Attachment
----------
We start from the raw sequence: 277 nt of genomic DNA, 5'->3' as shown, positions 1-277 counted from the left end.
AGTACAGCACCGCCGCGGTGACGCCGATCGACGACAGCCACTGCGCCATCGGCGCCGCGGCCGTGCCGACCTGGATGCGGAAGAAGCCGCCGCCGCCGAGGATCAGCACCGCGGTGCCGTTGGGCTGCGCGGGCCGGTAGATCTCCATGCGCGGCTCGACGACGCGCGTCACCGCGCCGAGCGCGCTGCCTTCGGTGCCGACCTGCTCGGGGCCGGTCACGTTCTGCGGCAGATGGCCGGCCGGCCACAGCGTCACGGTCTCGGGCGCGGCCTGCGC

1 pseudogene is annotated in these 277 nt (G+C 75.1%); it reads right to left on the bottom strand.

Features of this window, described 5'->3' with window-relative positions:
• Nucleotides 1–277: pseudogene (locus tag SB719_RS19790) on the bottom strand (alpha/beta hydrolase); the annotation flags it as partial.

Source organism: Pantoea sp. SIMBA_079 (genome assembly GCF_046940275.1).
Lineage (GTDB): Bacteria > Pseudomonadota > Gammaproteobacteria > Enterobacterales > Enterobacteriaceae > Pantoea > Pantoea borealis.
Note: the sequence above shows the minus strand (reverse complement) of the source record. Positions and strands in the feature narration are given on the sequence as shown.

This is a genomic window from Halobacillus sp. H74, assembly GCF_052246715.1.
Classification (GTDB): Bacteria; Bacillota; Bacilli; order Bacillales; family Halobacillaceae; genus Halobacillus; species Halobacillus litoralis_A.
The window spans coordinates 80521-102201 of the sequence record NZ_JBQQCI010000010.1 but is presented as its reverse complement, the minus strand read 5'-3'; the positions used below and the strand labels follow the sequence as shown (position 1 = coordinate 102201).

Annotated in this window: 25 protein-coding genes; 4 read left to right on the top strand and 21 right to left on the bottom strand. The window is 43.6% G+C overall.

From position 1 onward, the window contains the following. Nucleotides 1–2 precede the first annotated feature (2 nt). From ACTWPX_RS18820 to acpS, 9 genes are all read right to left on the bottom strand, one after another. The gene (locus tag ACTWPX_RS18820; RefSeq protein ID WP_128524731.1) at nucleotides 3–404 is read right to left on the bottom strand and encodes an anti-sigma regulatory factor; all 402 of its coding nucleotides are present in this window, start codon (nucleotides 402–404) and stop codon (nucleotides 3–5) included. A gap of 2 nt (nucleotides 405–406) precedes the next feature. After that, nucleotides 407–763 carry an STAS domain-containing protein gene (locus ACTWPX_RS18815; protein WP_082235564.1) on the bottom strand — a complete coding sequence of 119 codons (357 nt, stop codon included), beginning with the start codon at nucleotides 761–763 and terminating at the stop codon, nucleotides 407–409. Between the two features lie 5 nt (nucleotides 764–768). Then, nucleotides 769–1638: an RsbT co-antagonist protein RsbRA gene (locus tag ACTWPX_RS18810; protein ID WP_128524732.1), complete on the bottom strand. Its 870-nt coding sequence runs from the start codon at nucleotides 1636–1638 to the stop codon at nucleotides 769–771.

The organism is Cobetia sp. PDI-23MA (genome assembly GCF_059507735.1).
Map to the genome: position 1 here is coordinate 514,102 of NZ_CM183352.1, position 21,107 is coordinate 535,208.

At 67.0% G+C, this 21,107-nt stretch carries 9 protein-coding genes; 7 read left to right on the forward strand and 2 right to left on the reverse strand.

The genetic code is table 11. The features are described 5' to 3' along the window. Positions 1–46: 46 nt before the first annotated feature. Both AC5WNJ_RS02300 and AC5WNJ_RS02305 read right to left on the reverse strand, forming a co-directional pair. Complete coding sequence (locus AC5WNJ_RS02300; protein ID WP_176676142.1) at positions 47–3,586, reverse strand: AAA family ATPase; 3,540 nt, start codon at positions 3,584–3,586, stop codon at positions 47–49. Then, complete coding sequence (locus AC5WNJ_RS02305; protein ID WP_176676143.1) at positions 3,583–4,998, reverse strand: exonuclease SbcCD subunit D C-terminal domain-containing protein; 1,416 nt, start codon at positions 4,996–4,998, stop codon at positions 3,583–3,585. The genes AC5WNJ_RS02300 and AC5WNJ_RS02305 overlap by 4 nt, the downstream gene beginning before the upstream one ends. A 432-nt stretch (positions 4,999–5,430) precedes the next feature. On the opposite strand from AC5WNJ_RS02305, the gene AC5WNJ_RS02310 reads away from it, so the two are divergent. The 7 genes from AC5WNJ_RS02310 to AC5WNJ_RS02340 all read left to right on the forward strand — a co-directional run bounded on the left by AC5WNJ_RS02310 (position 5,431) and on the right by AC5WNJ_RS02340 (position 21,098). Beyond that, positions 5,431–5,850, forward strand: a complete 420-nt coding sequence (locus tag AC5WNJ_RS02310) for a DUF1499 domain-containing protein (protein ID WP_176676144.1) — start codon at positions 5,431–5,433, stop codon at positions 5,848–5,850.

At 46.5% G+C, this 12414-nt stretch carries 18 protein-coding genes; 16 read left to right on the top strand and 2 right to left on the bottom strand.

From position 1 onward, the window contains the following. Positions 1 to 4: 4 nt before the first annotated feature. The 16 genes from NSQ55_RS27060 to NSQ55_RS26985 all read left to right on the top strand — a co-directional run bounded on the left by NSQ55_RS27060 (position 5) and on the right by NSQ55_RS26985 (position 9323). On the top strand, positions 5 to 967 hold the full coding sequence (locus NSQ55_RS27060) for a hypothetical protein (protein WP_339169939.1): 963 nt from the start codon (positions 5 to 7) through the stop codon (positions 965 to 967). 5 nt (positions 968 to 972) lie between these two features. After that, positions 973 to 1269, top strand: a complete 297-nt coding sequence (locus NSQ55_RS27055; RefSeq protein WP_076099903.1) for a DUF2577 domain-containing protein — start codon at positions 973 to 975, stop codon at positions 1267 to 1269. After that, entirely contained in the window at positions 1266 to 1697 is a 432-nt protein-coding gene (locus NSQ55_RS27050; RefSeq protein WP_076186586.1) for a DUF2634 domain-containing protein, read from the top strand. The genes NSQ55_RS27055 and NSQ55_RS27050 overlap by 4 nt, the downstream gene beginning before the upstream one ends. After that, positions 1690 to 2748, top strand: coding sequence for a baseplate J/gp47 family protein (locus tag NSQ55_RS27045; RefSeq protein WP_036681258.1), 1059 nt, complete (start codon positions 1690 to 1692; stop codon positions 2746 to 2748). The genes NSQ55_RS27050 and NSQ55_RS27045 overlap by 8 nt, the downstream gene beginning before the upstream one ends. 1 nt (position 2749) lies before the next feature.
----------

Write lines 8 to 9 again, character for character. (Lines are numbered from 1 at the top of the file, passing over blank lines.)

Note: the sequence above shows the minus strand (reverse complement) of the source record. Positions and strands in the feature narration are given on the sequence as shown.

This is a genomic window from Halobacillus sp. H74, assembly GCF_052246715.1.